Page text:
The end of July brought news of three multibillion-dollar merger deals: Hudson’s Bay acquired fellow retailer Saks for $2.9 billion, pharmaceutical provider Perrigo paid $6.7 billion for biotechnology leader Elan, and Omnicon and Publicis announced plans to merge into a $35 billion advertising giant.
In the same period, the European Commission approved a proposed $11 billion merger between AMR and US Airways Group. Pending approval of the U.S. Bankruptcy Court judge and U.S. antitrust regulators, the world’s largest airline could emerge as soon as next month.
This last merger was the end result of a long and torturous process. AMR was the last “legacy” airline to enter bankruptcy. By the time it did, in November 2011, it was too late to preserve its independence. The bankruptcy court approved US Airways’ merger proposal rather than allowing AMR to remain independent. For years, AMR had operated at higher costs than its peers, many of which had passed through bankruptcy several times as they abrogated labor agreements and restructured billions of dollars of debt. TWA, for example, filed for bankruptcy three times before merging with AMR in 2001.
If approved, the AMR-US Airways merger will be the seventh major airline merger since 2005. Many airline experts believe the industry has finally concentrated to the point where carriers can address overcapacity effectively and deliver better financial results. This improvement comes from curtailing service and raising prices. Unlike other forms of transportation, airline capacity is not homogeneous.
Whereas liner shipping and truckload companies compete in almost all markets, airlines are frequently concentrated around their network hubs. Between them, AMR and US Airways have numerous routes that represent a large majority of overall capacity. In the largest, Philadelphia-Miami, they account for 98.3 percent. These corridors are likely to see the largest price increases.
Liner shipping companies have learned something from the airlines. By unbundling services previously included in base transportation rates, airlines have made bag checking, seat selection and rebooking profitable enterprises in their own right. Ocean carriers haven’t been as successful, though they have managed to “discuss” these arrangements without running afoul of antitrust law.
Mergers aren’t always the answer, of course. YRC had an extended near-death experience brought on by a series of poorly planned — and disastrously executed — mergers. Canadian Pacific Railway is looking to divest a large portion of the DM&E it acquired in 2008. CP Ships and Fritz were industry superstars because of rapid growth through mergers — until they imploded (in accounting ignominy) because of one or two deals too many. XPO Logistics’ $18.1 million second quarter loss has some industry observers wondering if CEO Brad Jacobs will oversee a similar nightmare.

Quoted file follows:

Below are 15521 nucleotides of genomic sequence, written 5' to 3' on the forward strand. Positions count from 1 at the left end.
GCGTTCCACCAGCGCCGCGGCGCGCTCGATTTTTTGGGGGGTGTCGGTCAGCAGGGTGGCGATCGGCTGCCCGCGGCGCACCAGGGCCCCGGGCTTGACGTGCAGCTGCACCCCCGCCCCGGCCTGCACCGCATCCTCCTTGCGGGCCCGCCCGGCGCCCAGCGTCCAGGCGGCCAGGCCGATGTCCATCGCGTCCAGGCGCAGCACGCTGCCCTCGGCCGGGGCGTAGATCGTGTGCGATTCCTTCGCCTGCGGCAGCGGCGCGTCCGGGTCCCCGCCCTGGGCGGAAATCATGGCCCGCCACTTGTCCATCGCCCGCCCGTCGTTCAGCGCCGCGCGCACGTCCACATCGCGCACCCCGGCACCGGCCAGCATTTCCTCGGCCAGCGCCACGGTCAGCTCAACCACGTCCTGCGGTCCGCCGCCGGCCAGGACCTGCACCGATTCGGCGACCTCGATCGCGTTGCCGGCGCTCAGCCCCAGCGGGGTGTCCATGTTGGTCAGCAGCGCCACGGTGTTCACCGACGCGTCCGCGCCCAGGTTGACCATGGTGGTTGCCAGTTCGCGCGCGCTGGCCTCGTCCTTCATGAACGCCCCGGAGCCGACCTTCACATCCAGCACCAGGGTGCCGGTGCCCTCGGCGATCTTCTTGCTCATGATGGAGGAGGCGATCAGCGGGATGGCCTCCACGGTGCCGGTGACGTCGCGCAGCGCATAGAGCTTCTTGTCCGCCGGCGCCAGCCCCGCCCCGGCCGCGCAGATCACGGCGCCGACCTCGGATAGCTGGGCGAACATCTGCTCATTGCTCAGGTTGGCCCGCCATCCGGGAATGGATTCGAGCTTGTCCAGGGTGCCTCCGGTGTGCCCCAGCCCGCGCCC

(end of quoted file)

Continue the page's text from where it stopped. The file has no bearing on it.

Most observers agree that the industry most in need of consolidation is liner shipping. Many carriers, however, participate in this industry for reasons other than pure financial gain — geopolitical concerns, mercantile interests and national security among them. The cultural barriers to be bridged — even between two companies from the same nation — are often insurmountable. Earlier this year, merger talks between German carriers Hapag-Lloyd and Hamburg Sud came to nothing.
The industry’s biggest news recently was the formation of the P3 Network among the world’s three largest carriers: Maersk Line, Mediterranean Shipping Co. and CMA CGM. Although this alliance won’t reduce competition, it will provide the three with significant economies of scope and scale that can be used to compete further on price — and perhaps finally get some of the financially weaker lines to withdraw.
Interestingly, the P3 lines are all European. Despite European airline consolidation, industry financial benefits among these airlines haven’t arisen as they have among U.S. airlines. As a result, carriers such as British Airways, KLM and Lufthansa have pursued alliances aggressively to improve their competitive position.
Perhaps the ocean carriers need to look upstream at the steel industry, which also is suffering from global overcapacity. Nobody wants to withdraw capacity and allow its competitors to benefit. The business has been forced to survive on very small margins generated by very large volumes. It’s become a “conversion” business rather than a value generator.
Transportation often has created financial value, and mergers have long been part of that process. The liner shipping industry, however, has stubbornly resisted economic rationalization. Past alliances have often been preludes to mergers that failed to create value. It will be interesting to see if the P3 Network is a game-changer or if it just heightens the stakes in an industry trapped in a perpetual status quo.
Ted Prince is principal, T. Prince & Associates. Contact him at firstname.lastname@example.org.